10. A panel assembly adapted to form a generally flat load bearing frameless wall and/or roof for a metal building, comprising a series of elongated sheet metal panels forming generally flat elongated inner skin portions and generally flat elongated outer skin portions with generally flat elongated web portions extending between said inner and outer skin portions, fastener means connecting said panels with said outer skin portions and said web portions forming parallel spaced and longitudinally extending primary corrugations each having a U-shaped cross-sectional configuration, said inner and outer skin portions having longitudinally extending and parallel spaced secondary corrugations forming ribs substantially smaller than said primary corrugations, said web portions having longitudinally extending and parallel secondary corrugations forming ribs substantially smaller than said primary corrugations, a plurality of spacer members disposed within said primary corrugations and connected to said web portions, each said spacer member including a body of molded plastics material, and said body of each said spacer member including an integrally molded corrugated outer flange portion projecting into said secondary corrugations within the adjacent said web portions and outer skin portion to prevent bowing and distortion of the major corrugations and to stabilize said ribs.

11. A panel assembly as defined in claim 10 wherein said plastics material of each said spacer member defines holes for receiving self-threading fasteners extending through said outer skin portion and said web portions defining the corresponding said primary corrugation.

12. A panel assembly as defined in claim 11 wherein said spacer has generally a rectangular configuration.

13. A panel assembly as defined in claim 11 wherein said spacer has generally a trapezoid configuration.

14. A panel assembly as defined in claim 10 and including a series of elongated tie members disposed at longitudinally spaced intervals along the connected said panels and extending laterally across said primary corrugations and said secondary corrugations of said inner skin portions, and fastener means securing each said tie member to said inner skin portions.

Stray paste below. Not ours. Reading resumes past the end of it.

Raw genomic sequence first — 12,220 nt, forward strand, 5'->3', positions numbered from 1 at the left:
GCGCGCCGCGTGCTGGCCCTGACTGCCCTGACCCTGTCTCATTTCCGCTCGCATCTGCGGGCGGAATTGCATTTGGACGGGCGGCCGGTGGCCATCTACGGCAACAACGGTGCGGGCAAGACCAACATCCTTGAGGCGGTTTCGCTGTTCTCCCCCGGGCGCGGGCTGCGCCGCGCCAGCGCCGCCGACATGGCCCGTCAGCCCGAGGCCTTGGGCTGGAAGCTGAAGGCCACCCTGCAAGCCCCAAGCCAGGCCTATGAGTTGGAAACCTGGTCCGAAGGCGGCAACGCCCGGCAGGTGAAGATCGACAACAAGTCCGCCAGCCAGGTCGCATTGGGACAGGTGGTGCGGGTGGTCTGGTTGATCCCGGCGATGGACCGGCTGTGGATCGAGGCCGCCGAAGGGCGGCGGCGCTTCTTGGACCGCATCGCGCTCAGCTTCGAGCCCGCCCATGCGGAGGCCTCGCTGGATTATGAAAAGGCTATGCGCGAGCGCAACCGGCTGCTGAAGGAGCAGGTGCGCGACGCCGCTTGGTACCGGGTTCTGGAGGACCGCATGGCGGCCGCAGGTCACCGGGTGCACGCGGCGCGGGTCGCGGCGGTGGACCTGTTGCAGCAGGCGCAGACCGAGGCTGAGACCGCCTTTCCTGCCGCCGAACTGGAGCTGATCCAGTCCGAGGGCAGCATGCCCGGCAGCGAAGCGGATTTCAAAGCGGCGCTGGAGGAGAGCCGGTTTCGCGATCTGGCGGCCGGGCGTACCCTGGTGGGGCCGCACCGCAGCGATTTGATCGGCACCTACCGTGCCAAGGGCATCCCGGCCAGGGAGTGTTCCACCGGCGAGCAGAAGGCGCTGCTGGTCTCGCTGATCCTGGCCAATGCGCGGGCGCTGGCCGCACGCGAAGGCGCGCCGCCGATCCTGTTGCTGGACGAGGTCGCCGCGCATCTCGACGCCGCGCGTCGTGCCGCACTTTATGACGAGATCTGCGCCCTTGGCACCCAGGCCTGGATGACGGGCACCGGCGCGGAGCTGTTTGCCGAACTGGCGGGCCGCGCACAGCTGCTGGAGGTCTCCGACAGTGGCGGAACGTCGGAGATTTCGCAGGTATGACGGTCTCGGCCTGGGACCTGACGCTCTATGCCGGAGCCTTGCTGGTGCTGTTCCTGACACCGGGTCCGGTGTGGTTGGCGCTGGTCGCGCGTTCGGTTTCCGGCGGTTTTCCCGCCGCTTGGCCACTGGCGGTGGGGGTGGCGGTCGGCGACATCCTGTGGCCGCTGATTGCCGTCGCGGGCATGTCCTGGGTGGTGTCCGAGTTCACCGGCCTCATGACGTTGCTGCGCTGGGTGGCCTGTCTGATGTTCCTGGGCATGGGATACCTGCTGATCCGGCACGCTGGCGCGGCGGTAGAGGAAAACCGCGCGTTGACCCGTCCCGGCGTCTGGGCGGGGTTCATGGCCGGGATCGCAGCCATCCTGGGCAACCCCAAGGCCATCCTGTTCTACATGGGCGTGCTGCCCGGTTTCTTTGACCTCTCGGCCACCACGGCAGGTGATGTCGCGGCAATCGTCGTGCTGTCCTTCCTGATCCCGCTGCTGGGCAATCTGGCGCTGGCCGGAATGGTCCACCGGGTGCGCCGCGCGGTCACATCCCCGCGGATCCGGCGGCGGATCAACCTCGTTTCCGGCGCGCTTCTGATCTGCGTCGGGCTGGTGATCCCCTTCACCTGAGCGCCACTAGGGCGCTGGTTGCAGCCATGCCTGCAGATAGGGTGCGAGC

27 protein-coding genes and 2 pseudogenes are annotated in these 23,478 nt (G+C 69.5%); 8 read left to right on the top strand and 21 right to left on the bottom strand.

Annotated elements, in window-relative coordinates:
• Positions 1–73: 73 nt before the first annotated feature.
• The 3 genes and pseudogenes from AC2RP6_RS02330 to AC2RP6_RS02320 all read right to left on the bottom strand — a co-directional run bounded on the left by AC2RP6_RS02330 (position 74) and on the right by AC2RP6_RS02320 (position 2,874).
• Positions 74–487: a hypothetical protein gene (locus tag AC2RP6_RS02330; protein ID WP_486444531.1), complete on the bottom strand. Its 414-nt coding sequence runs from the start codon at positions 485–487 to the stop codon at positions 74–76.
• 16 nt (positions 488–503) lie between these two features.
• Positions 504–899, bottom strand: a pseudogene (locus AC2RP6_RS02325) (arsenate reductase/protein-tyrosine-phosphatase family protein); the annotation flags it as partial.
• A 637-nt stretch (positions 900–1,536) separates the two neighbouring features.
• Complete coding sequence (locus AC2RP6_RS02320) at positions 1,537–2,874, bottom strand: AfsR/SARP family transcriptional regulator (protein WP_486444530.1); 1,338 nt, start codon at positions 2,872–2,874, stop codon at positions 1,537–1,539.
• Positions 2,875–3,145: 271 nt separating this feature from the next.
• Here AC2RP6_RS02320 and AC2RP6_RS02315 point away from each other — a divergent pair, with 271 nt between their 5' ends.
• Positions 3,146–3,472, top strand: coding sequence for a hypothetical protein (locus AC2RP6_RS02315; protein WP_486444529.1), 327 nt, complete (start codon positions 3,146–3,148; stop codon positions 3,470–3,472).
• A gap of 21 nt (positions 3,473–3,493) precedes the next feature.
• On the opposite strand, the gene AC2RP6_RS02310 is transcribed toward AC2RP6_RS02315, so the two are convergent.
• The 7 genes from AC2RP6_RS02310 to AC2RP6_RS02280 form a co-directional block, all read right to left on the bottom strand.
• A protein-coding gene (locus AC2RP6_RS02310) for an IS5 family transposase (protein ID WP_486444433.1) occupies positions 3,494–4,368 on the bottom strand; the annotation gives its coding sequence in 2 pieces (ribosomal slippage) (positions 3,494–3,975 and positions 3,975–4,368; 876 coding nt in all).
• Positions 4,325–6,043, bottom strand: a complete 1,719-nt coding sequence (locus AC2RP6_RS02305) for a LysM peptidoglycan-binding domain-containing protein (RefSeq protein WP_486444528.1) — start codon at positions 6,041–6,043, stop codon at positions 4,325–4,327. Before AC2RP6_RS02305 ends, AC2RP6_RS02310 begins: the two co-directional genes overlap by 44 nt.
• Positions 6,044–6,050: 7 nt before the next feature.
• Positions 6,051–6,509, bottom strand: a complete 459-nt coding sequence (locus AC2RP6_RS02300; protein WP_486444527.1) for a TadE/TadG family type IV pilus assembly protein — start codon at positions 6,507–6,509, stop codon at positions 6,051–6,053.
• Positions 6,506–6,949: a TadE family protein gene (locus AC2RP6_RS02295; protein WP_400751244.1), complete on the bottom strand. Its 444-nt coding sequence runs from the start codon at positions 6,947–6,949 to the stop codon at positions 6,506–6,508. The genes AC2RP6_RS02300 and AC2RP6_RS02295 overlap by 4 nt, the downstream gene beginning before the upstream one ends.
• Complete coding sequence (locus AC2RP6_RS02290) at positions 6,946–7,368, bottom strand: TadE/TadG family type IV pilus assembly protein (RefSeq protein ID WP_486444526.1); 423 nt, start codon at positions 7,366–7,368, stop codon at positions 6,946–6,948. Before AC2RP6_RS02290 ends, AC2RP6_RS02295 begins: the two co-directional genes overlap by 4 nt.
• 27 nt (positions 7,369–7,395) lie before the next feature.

15. A panel assembly as defined in claim 10 wherein each said inner skin portion and adjacent web portions are integrally connected and are formed from a single said panel, each said web portion having a step-like corrugated cross-sectional configuration forming at least one longitudinally extending rib, said web portions extending from each said inner skin portion being continuously diverging and overlapping said web portions extending from the adjacent said outer skin portions, and fastener means securing said overlapping web portions.

16. A panel assembly as defined in claim 10 wherein each said inner said skin portion comprises a single generally flat said panel and has opposite edge portions overlapping the adjacent said web portions.
Description



BACKGROUND OF THE INVENTION

In the art of metal buildings, it is common to use a steel frame which provides for a low roof pitch and for resisting the loads on the building. Parallel spaced roof purlins and parallel spaced wall girts are secured to the frame, and corrugated sheet metal skins or panels are attached to the outer surfaces of the roof purlins and wall girts to form the outer covering or shell for the building. Usually the outer metal skin or sheet metal panels are corrugated in order for the panels to span the spaces between adjacent roof purlins and wall girts, but the frame supports substantially the entire static, wind and snow loads on the metal building.